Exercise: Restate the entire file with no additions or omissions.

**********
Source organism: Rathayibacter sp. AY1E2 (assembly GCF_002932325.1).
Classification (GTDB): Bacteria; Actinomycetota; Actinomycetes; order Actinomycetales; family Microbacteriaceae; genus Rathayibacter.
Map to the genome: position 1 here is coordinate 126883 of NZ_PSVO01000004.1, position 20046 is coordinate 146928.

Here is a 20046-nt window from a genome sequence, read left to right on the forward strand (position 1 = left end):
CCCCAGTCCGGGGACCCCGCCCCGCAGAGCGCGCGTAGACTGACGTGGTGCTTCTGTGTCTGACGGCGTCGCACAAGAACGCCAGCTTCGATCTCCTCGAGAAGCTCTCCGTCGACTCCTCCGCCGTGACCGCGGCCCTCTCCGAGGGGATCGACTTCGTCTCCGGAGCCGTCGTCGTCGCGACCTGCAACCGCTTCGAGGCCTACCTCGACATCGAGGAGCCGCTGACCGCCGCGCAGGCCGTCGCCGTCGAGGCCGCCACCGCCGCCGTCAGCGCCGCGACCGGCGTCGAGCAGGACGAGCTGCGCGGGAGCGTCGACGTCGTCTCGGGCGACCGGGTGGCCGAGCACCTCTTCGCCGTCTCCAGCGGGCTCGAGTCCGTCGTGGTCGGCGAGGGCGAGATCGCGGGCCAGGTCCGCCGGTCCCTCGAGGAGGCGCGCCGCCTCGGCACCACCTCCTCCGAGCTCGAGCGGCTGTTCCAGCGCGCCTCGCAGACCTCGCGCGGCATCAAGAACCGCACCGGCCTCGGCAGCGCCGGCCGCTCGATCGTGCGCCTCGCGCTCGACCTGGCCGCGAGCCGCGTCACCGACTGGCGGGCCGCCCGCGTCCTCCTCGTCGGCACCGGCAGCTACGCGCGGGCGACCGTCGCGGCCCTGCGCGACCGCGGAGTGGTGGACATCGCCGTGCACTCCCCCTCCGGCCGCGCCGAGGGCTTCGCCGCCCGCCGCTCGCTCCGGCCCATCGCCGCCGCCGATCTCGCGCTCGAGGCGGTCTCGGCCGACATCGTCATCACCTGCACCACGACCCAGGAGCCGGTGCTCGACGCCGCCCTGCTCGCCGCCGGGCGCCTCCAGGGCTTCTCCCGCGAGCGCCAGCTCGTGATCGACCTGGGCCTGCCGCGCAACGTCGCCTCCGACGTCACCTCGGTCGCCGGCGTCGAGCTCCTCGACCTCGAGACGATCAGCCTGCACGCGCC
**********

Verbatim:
Source organism: Rathayibacter sp. AY1E2 (assembly GCF_002932325.1).
Classification (GTDB): Bacteria; Actinomycetota; Actinomycetes; order Actinomycetales; family Microbacteriaceae; genus Rathayibacter.
Map to the genome: position 1 here is coordinate 126883 of NZ_PSVO01000004.1, position 20046 is coordinate 146928.

Here is a 20046-nt window from a genome sequence, read left to right on the forward strand (position 1 = left end):
CCCCAGTCCGGGGACCCCGCCCCGCAGAGCGCGCGTAGACTGACGTGGTGCTTCTGTGTCTGACGGCGTCGCACAAGAACGCCAGCTTCGATCTCCTCGAGAAGCTCTCCGTCGACTCCTCCGCCGTGACCGCGGCCCTCTCCGAGGGGATCGACTTCGTCTCCGGAGCCGTCGTCGTCGCGACCTGCAACCGCTTCGAGGCCTACCTCGACATCGAGGAGCCGCTGACCGCCGCGCAGGCCGTCGCCGTCGAGGCCGCCACCGCCGCCGTCAGCGCCGCGACCGGCGTCGAGCAGGACGAGCTGCGCGGGAGCGTCGACGTCGTCTCGGGCGACCGGGTGGCCGAGCACCTCTTCGCCGTCTCCAGCGGGCTCGAGTCCGTCGTGGTCGGCGAGGGCGAGATCGCGGGCCAGGTCCGCCGGTCCCTCGAGGAGGCGCGCCGCCTCGGCACCACCTCCTCCGAGCTCGAGCGGCTGTTCCAGCGCGCCTCGCAGACCTCGCGCGGCATCAAGAACCGCACCGGCCTCGGCAGCGCCGGCCGCTCGATCGTGCGCCTCGCGCTCGACCTGGCCGCGAGCCGCGTCACCGACTGGCGGGCCGCCCGCGTCCTCCTCGTCGGCACCGGCAGCTACGCGCGGGCGACCGTCGCGGCCCTGCGCGACCGCGGAGTGGTGGACATCGCCGTGCACTCCCCCTCCGGCCGCGCCGAGGGCTTCGCCGCCCGCCGCTCGCTCCGGCCCATCGCCGCCGCCGATCTCGCGCTCGAGGCGGTCTCGGCCGACATCGTCATCACCTGCACCACGACCCAGGAGCCGGTGCTCGACGCCGCCCTGCTCGCCGCCGGGCGCCTCCAGGGCTTCTCCCGCGAGCGCCAGCTCGTGATCGACCTGGGCCTGCCGCGCAACGTCGCCTCCGACGTCACCTCGGTCGCCGGCGTCGAGCTCCTCGACCTCGAGACGATCAGCCTGCACGCGCC